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Discussion Starter #1
116,000 miles on my 2005 Element. Just replaced both rear strut assemblies due to one leaking fluid and need to get an alignment. However, front right strut mount is squeaking but otherwise both struts are in good shape. Debating whether to replace just strut mount (about $130 for both sides for Honda parts) or both entire assemblies (about $500 for both sides for Honda parts). If I can get another 50,000 miles out of the original struts I will just replace the mount for now. Wondering when others front struts gave out? Thanks.
 

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Discussion Starter #4
I would always replace all 4 at the same time.

I use the full strut assemblies from Honda.

BTW, I am also in the San Fernando Valley! Chatsworth
Northridge here! Small world.

Yeah, I'm leaning towards putting in new Honda full assemblies but a part of me doesn't want to pay $480 for parts, lol.
 

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Discussion Starter #5
I replaced all 4 at 125,000 with Monroe Quick-Strut Complete Assemblies.
Call me cheap, but wanted to try them.
I wouldn't call you cheap. It's actually pretty straightforward to replace the entire assemblies so even if they don't last it won't be a big deal to go back to Honda parts if you want to.
 

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Discussion Starter #7
Data point: I've got 230,000 miles on my original front struts. I did replaced the top bearings, though.
Thanks very much for that. I've heard that Honda struts last "forever" and I know in my old Acura Legend I sold it at 161,000 miles with the originals working fine. I might just replace the front seats and bearings and see what happens.
 

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I had the exact situation as yours. Rear strut leaked so I replaced all.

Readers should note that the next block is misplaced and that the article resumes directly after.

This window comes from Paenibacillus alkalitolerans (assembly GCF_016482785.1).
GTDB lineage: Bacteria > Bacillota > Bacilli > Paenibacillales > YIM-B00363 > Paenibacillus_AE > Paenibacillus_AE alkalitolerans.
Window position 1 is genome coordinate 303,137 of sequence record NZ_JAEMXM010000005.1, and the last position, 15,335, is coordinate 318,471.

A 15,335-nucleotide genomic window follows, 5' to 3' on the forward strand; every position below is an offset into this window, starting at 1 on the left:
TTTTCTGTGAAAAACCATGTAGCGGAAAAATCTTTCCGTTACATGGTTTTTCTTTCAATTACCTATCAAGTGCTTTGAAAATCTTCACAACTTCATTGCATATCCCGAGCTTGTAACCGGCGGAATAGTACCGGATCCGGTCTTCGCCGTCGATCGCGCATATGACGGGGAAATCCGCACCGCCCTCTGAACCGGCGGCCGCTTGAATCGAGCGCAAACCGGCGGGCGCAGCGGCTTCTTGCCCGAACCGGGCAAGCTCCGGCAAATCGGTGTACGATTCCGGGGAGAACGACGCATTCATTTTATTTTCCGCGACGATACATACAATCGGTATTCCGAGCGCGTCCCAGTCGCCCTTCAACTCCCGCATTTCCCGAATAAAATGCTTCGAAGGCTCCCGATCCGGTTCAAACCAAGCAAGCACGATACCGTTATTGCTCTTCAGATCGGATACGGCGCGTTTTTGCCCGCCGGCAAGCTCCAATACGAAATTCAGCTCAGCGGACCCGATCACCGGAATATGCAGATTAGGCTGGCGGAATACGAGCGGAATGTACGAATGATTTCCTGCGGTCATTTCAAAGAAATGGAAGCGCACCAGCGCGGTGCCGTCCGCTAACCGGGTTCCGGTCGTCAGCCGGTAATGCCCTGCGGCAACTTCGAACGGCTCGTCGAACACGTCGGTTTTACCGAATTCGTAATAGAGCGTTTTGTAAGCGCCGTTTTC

The Element I work on is actually my GF's. She lives in Northridge as well near Nordhoff and Encino.
 

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Discussion Starter #9
I had the exact situation as yours. Rear strut leaked so I replaced all.

The Element I work on is actually my GF's. She lives in Northridge as well near Nordhoff and Encino.
Really small world! Funny about the rear struts, I have read other posts where they seemed to be the first to go as well. I feel I am at least partially to blame though as I overloaded the rear a couple of times with some sand for a home project -- it was a short drive home but definitely was riding low!

I think I am going to try just replacing the strut mounts and bearings.
 

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If you have all things required, try the partial change. Most of my miles were in the NYC area so they probably went bad faster.
 

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I overload my back compartment all the time, 183,000 on my 04 EX, haven't changed fronts or rears. No sign of leakage, but will probably replace fronts and backs soon. Complete set up probably.
 

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Discussion Starter #12
I overload my back compartment all the time, 183,000 on my 04 EX, haven't changed fronts or rears. No sign of leakage, but will probably replace fronts and backs soon. Complete set up probably.
About 2 months ago I loaded up the back with 4 large Rubbermaid tubs full of sand, and the back end was definitely riding low. The ride home was just a few minutes and I unloaded it immediately but then I went back for another load. No way of knowing if that was the cause but it was a few weeks after that that I noticed the right rear strut leaking. I think it was just a combination of age and the weight that sped up its demise.

I decided to replace the front strut mounts and bearings only. Both are torn and squeaking. I'll be doing that and replacing the tie-rod ends this Friday. Also thinking about doing the lower ball joints as I'm getting an alignment afterwards but they seem OK.
 

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I still think you should bite the bullet and do the front shocks too...especially if you are doing a bunch of other work at the same time. If you have the suspension torn apart, now is the time to do it.
 

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Discussion Starter #14
I still think you should bite the bullet and do the front shocks too...especially if you are doing a bunch of other work at the same time. If you have the suspension torn apart, now is the time to do it.
You make a good point, but for me, pulling out struts and taking them apart is so straightforward that it's almost recreational for a mechanically minded guy like me. If one of the struts start leaking in 5,000 miles I won't feel upset if I have to pull them out again, and if I can get them to go to 230,000 miles like RamblerDan, I'll feel positively vindicated.
 

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Discussion Starter #17